WASHINGTON - The 14 centrists who averted a Senate breakdown over judicial nominees last spring are showing signs of splintering on President Bush's latest nominee for the Supreme Court.
That is weakening the hand of Democrats opposed to conservative judge Samuel Alito and enhancing his prospects for confirmation.
The unity of the seven Democrats and the seven Republicans in the "Gang of 14" was all that halted a major filibuster fight between GOP leader Bill Frist and Democratic leader Harry Reid earlier this year over Bush's nominees.
The early defection of two of the group's Republicans, Mike DeWine of Ohio and Lindsey Graham of South Carolina, will give the GOP the upper hand if Democrats decide to attempt a filibuster of Alito, the New Jersey jurist nominated Monday to replace Sandra Day O'Connor.
If Democrats do filibuster, Frist wants to change the Senate rules to eliminate the delaying tactic - something the centrist group blocked in May.
"People like Lindsey Graham and I, who were part of that group, I think you can bet we'll be willing to vote to change the rules of the Senate so that we do not have a filibuster," DeWine said only hours after Alito was announced.
The centrist Democrats plan to urge their Republican colleagues at the group's meeting on Thursday to withhold judgment, since Alito's nomination is not even officially at the Senate yet. The defection of even two members of the group - which decided earlier in the year to support filibusters only in 'extraordinary circumstances' - would virtually ensure Frist would ultimately win a showdown.
"The truth of the matter is that it's way too early to talk about extraordinary circumstances," said Sen. Ben Nelson, D-Neb., a founding member of the group. "I'm not hearing any of my colleagues talk about it, and I'd rather not hear any of my colleagues on the other side talk about it as well."
The loss of Graham and DeWine makes the "Gang of 14" less influential.
Republicans hold 55 seats in the Senate, and while confirmation requires a simple majority, it takes 60 votes to break a filibuster.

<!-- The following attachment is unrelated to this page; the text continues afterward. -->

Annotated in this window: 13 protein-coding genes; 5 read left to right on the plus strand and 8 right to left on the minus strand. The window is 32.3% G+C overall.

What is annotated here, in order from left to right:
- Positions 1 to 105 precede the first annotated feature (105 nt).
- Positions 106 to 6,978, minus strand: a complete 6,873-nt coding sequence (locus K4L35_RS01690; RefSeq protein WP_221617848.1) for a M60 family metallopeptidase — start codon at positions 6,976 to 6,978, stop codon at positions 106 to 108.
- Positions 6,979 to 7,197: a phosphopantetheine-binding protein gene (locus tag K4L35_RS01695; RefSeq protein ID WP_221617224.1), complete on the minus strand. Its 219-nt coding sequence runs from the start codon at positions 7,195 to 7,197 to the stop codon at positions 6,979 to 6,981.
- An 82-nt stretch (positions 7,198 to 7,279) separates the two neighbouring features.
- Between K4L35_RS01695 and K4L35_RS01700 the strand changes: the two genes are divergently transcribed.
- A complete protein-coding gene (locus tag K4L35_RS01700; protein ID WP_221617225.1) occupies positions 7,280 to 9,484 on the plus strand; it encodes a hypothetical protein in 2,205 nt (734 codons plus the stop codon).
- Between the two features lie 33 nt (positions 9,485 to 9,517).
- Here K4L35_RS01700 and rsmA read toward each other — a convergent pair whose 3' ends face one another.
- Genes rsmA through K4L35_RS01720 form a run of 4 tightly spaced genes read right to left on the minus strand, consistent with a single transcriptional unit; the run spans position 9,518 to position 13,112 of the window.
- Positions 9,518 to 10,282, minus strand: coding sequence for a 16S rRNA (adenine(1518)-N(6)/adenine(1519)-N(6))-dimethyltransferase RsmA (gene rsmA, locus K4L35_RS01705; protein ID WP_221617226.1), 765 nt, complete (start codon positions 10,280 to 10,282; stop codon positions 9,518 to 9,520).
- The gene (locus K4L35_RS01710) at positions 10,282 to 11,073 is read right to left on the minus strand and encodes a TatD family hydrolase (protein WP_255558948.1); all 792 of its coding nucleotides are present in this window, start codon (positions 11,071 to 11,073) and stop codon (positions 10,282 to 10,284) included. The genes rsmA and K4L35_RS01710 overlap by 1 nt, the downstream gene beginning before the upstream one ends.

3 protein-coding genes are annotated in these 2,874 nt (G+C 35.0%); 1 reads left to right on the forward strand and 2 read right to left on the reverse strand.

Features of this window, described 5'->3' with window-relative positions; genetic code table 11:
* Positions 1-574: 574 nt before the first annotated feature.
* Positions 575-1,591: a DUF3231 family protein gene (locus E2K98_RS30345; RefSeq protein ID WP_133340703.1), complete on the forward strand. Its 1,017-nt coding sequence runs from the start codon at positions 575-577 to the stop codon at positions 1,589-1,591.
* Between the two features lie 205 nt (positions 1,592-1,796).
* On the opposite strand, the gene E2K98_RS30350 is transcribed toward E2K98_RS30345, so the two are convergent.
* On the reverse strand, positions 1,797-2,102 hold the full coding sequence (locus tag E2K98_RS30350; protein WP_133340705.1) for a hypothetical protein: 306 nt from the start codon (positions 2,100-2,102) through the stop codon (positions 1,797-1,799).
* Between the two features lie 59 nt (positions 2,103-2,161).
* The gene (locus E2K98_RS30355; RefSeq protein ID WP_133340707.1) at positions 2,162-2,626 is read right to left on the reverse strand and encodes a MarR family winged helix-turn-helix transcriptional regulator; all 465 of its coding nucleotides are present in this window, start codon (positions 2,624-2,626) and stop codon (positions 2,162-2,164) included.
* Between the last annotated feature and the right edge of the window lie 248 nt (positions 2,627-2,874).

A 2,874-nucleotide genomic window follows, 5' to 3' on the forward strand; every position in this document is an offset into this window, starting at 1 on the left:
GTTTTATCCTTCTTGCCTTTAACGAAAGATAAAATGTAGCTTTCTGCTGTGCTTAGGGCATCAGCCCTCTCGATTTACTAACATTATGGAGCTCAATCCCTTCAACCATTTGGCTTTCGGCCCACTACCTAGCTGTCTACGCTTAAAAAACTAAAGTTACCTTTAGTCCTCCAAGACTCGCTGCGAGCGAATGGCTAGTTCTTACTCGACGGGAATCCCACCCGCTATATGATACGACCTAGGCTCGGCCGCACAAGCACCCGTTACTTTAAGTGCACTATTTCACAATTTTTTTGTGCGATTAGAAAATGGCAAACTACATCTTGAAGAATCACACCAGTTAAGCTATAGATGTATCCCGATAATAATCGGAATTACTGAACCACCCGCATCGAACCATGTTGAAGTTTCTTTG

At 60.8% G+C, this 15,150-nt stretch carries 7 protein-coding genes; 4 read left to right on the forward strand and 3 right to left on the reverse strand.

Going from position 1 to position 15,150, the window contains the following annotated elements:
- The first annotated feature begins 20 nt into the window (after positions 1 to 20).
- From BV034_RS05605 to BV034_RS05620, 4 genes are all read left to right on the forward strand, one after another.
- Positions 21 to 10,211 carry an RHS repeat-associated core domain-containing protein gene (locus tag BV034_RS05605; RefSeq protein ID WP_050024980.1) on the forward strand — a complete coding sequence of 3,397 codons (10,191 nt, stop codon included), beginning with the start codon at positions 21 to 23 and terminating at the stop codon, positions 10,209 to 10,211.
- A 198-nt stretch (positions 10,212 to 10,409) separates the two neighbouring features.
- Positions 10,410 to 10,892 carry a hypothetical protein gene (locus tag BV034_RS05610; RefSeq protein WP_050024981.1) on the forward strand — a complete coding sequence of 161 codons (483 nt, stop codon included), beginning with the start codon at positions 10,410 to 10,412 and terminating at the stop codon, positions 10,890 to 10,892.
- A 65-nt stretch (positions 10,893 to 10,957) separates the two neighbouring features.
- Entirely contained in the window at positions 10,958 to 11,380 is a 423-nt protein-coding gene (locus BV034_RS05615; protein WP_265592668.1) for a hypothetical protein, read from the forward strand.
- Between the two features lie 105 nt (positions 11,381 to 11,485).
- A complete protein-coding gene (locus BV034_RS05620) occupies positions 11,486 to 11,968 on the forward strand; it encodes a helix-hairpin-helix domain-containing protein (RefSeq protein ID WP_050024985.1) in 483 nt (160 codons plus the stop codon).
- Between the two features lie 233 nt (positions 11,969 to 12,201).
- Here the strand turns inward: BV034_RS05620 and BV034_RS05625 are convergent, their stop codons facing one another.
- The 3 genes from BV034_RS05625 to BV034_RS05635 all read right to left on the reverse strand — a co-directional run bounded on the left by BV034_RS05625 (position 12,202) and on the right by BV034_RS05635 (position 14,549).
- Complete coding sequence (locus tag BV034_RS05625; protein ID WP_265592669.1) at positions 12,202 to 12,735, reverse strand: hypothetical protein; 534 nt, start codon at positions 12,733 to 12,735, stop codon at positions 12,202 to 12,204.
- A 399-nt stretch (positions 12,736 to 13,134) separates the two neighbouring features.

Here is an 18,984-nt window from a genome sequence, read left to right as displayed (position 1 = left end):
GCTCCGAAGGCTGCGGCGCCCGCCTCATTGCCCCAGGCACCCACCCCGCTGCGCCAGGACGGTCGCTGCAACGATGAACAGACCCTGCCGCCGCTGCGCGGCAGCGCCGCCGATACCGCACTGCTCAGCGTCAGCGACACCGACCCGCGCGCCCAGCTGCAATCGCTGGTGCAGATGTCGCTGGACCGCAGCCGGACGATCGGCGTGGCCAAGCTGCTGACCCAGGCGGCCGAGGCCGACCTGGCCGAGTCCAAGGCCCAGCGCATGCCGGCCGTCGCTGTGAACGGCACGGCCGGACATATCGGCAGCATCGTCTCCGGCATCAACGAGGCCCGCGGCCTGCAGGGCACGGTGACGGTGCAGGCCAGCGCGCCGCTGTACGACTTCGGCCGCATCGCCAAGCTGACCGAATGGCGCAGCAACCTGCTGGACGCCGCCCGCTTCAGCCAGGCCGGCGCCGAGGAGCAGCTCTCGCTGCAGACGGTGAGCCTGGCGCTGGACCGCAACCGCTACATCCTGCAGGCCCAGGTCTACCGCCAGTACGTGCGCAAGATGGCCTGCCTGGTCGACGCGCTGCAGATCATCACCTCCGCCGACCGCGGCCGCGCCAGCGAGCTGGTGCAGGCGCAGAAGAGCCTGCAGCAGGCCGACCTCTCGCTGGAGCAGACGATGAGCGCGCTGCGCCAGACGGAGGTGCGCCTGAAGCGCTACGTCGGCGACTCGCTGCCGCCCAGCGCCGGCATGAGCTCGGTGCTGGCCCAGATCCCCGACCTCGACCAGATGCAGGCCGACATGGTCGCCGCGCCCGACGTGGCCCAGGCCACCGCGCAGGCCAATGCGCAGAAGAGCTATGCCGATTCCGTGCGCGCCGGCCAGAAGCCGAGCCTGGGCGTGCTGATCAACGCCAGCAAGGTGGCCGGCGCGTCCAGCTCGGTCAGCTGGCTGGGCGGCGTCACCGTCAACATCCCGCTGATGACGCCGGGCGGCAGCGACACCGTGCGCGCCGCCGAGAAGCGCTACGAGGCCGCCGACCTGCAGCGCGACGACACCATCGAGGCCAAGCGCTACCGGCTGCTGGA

However, Frist needs only a simple majority - 51 votes - to eliminate the stalling tactic.
That means he needs two members of the centrist group to join the rest of the GOP to make his goal. With a 50-vote tie in the Senate, Vice President Dick Cheney would cast the tie-breaking vote for the Republicans and Alito could be confirmed with majority support.
Bush announced Alito on Monday following the failed nomination of White House counsel Harriet Miers, who was undermined by conservatives.
The 55-year-old Alito - who has served for 15 years on the 3rd U.S. Circuit Court of Appeals after being a government lawyer and a U.S. attorney - got rave reviews by the Republicans he met on Wednesday.
The Senate's No. 2 Republican, Mitch McConnell of Kentucky, called Alito a "very, very impressive intellect and a very well-qualified nominee." Kay Bailey Hutchison of Texas added, "Unless something very different comes out that we don't know about, I certainly would intend to support him."
After a brief flurry of filibuster talk immediately following Alito's nomination, Senate Democrats now are taking a wait-and-see stance.
"I don't know a single Democrat who is saying that it's time for a filibuster, that we should really consider it," said Dick Durbin of Illinois, the Senate's No. 2 Democrat, after meeting with Alito Wednesday. "It's way too early."
Nelson said he had received assurances from Alito "that he wants to go to the bench without a political agenda, that he is not bringing a hammer and chisel to hammer away and chisel away on existing law."
Durbin said that the judge never refused to answer any of his questions - as Miers and John Roberts had during their private interviews - and that Alito told him he saw a right to privacy in the Constitution, one of the building blocks of the court's landmark Roe v. Wade abortion rights decision.
Alito said when it came to his dissent on Planned Parenthood v. Casey, a case in which the 3rd Circuit struck down a Pennsylvania law that included a provision requiring women seeking abortions to notify their spouses, "he spent more time worrying over it and working on that dissent than any he had written as a judge," Durbin recounted.